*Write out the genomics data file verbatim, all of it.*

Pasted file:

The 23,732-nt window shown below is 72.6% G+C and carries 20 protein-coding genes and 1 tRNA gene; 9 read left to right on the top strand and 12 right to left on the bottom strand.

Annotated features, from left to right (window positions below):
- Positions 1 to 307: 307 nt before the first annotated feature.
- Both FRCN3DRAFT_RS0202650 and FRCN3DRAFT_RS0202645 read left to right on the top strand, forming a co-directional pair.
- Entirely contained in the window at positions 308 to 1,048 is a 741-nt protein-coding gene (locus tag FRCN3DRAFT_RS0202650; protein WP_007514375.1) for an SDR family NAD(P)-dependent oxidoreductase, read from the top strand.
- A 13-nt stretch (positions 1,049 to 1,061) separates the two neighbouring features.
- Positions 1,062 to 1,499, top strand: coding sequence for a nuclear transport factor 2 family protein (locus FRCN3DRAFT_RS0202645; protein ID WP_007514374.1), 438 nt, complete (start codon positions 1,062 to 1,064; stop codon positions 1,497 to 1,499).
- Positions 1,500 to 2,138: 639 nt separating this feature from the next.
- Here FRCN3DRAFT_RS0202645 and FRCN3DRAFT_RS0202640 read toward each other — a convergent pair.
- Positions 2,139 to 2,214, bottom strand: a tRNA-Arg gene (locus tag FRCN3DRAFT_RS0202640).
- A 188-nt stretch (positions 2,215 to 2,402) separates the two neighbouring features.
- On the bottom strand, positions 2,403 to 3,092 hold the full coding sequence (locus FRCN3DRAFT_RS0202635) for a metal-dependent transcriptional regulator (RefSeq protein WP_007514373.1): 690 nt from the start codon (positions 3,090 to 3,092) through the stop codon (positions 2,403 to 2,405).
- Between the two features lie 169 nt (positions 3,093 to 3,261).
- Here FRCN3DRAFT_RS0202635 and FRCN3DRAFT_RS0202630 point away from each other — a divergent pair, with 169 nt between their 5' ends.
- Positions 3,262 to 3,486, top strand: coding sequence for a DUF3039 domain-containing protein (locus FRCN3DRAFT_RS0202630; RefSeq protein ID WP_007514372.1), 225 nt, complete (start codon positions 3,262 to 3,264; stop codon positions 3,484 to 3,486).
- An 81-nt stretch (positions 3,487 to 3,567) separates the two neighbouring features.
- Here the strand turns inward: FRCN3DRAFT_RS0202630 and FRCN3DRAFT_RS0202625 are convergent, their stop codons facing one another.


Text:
The 23,732-nt window shown below is 72.6% G+C and carries 20 protein-coding genes and 1 tRNA gene; 9 read left to right on the top strand and 12 right to left on the bottom strand.

Annotated features, from left to right (window positions below):
- Positions 1 to 307: 307 nt before the first annotated feature.
- Both FRCN3DRAFT_RS0202650 and FRCN3DRAFT_RS0202645 read left to right on the top strand, forming a co-directional pair.
- Entirely contained in the window at positions 308 to 1,048 is a 741-nt protein-coding gene (locus tag FRCN3DRAFT_RS0202650; protein WP_007514375.1) for an SDR family NAD(P)-dependent oxidoreductase, read from the top strand.
- A 13-nt stretch (positions 1,049 to 1,061) separates the two neighbouring features.
- Positions 1,062 to 1,499, top strand: coding sequence for a nuclear transport factor 2 family protein (locus FRCN3DRAFT_RS0202645; protein ID WP_007514374.1), 438 nt, complete (start codon positions 1,062 to 1,064; stop codon positions 1,497 to 1,499).
- Positions 1,500 to 2,138: 639 nt separating this feature from the next.
- Here FRCN3DRAFT_RS0202645 and FRCN3DRAFT_RS0202640 read toward each other — a convergent pair.
- Positions 2,139 to 2,214, bottom strand: a tRNA-Arg gene (locus tag FRCN3DRAFT_RS0202640).
- A 188-nt stretch (positions 2,215 to 2,402) separates the two neighbouring features.
- On the bottom strand, positions 2,403 to 3,092 hold the full coding sequence (locus FRCN3DRAFT_RS0202635) for a metal-dependent transcriptional regulator (RefSeq protein WP_007514373.1): 690 nt from the start codon (positions 3,090 to 3,092) through the stop codon (positions 2,403 to 2,405).
- Between the two features lie 169 nt (positions 3,093 to 3,261).
- Here FRCN3DRAFT_RS0202635 and FRCN3DRAFT_RS0202630 point away from each other — a divergent pair, with 169 nt between their 5' ends.
- Positions 3,262 to 3,486, top strand: coding sequence for a DUF3039 domain-containing protein (locus FRCN3DRAFT_RS0202630; RefSeq protein ID WP_007514372.1), 225 nt, complete (start codon positions 3,262 to 3,264; stop codon positions 3,484 to 3,486).
- An 81-nt stretch (positions 3,487 to 3,567) separates the two neighbouring features.
- Here the strand turns inward: FRCN3DRAFT_RS0202630 and FRCN3DRAFT_RS0202625 are convergent, their stop codons facing one another.